Sunday, May 6, 2012

Living Between Their Lines

Fortunately, something that did NOT make it's way into the draft version of the wetlands CAO (just barely) was a requirement for permanently demarcating buffers with signs. Excerpts from some of the emails discussing signs are shown below, and I've included a photo of a CAO sign from Whatcom County.

While we were able to avoid signs in our draft wetlands CAO for now, we nevertheless know where some community members want to take this County.

Do this, don't do that, can't you read the sign? We might as well be a lifelike display at Disneyland or a Potemkin village.

--- On Mon, 1/23/12, Scott Rozenbaum <> wrote:

From: Scott Rozenbaum <>
Subject: Re: permanent markers for buffer boundaries
To: "Paul Adamus" <>
Cc: "Janice Biletnikoff" <>, "Ed Kilduff" <>, "Janet Alderton" <>, "Shireene Hale" <>, "Dan Nickel" <>, "Rachel Dietzman" <>, "Erik (ECY)Stockdale" <ESTO461@ECY.WA.GOV>, "Anderson Paul (ECY NWRO SEA)" <paan461@ECY.WA.GOV>, "Belluomini Steve" <>, "TomHruby" <thru461@ECY.WA.GOV>
Date: Monday, January 23, 2012, 3:29 PM
I was off on the prices of the signage.

See excerpt below from King County Wetland regs:

Wetland Not in Tract
Wetland signs and fences may be required by the department.
Sign and fence Requirements
The signs must be placed at the edge of the required buffer, between the buffer and
the 15-foot BSBL. The spacing of the signs will be determined during the review of
the development proposal. Generally signs are spaced every 50 feet to 150 feet and
stationed in a prominent location (i.e. at the closest point to the proposed
development). Signs may be attached to a post or fence. Wetland Areas Boundary
signs are available from the King County Department of Development and
Environmental Services for $2.50. A Stream Sign Installation Detail is available from


On Jan 23, 2012, at 12:36 PM, Paul Adamus wrote:

How about "permanent and obvious..." ?   More than just having a legal record of where the buffer is supposed to be, the purpose of markers is to visually dissuade people and ATVs from overusing the buffer area and thus compacting the soil or unintentionally disturbing wildlife in the wetland.  A survey pin would not accomplish that.

Paul Adamus

From: Janet Alderton [] 
Sent: Monday, January 23, 2012 10:01 AM
To: Shireene Hale; Scott Rozenbaum; Dan Nickel; Janice Biletnikoff; Rachel Dietzman; Erik (ECY)Stockdale; Anderson Paul (ECY NWRO SEA); Belluomini Steve; Ed Kilduff; Paul Adamus
Cc: TomHruby
Subject: Re: permanent markers for buffer boundaries

Hi everyone,

I know that we are outside of the commenting window, but I have found reference to the marking of buffer boundaries for Kitsap County in WA State. I favor some permanent marking of buffer boundaries.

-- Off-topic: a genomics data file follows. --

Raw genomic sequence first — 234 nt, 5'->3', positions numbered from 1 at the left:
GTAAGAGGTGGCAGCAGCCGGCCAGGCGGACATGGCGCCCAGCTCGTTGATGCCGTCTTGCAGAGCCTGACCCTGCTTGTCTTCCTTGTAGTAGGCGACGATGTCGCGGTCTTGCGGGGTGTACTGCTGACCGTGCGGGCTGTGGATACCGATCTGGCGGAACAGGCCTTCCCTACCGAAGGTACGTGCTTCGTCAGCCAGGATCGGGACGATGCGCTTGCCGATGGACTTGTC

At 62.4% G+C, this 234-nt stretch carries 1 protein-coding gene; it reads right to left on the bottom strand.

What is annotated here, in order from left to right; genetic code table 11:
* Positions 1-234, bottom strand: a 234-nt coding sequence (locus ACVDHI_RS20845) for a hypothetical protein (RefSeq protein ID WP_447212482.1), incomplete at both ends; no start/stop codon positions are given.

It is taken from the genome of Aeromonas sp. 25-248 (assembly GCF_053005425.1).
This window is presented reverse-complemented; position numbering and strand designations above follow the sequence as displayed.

#07 49708               Brown Reasonable Use Exception Staff Report              6
2. Buffer enhancement shall occur pursuant to the February 10, 2007 buffer enhancement plan prepared by B & A, Inc. Enhancement shall include plantings as specified in the plant list (Table 1), and removal of blackberry plants and fill within the designated buffer area.
3. The final planting schedule and monitoring plan shall be conditions of future building permit approval. Written confirmation of fill removal shall be submitted to Kitsap County DCD, by the applicant’s wetland consultant prior to building permit issuance.
4. A split rail fence shall be installed along the perimeter of the replanted buffer area prior to final occupancy, as indicated on the site plan. Wetland buffer signs (available from the Department) shall be installed at 50 foot intervals along the fence.
cc:           Hearing Examiner Clerk of the Hearing Examiner Kitsap County DCD, Development Engineering Kitsap County DCD Staff Planner: David Greetham DCD File


  1. I suspect this was the initial draft design:

  2. This looks almost like the logo for the Friends of the San Juans. Mere coincidence? Let's see the logic here. The issue is to "protect" wetlands and we can manufacture thousands of signs and create some jobs. OK. So, its not really about development or use at some point, it's about keep out and stay out. So, logically, all wetlands in the County must be delineated (who will pay?) and signs erected around all of them (who will pay?) regardless of use contemplated or not but by the fact that they are there, or someone thinks they are. That's the final logical absurdity.

  3. Don't you think signs everywhere will enhance the natural beauty of our precious wet lands?
    It isn't fair that people should be allowed to own property. Freedom isn't fair. End freedom now!

  4. Yes Comrade!

    "Free" people make decisions which damage Mother Gaia and result in insufficient "social justice". The people must be controlled so that the environment is restored and equal outcomes are assured. As Prof. Lovelock has so correctly stated, "democracy must be put on hold"! As John Rawls states, "no one should control more resources than another". The CAO is the first revolutiomary step toward equality in the San Juan Islands. Look for the sign up stations where one can volunteer to join the "Wetlands Watch Brigade"!

  5. ATVs????? Where does Adamus think we are?

  6. For the pittance we paid him, you surely don't think Adamus had time to look at local circumstances, do you?

  7. Bricklanders, wetlanders, they're all the same collectivist mentality. Like the Borg. You will be assimilated. What ever you thought was yours, belongs to the community, give it to us. Who represents the community? Why, the Friends of the San Juans. Just ask 'em. They speak for all of us now, not just the trees. Their mission has expanded somewhat since their franchise was established here in 1979.


    The text comes from the opening cutscene of the 1991 European Sega Mega Drive version of the video game Zero Wing[1] by Toaplan, which was poorly translated from Japanese.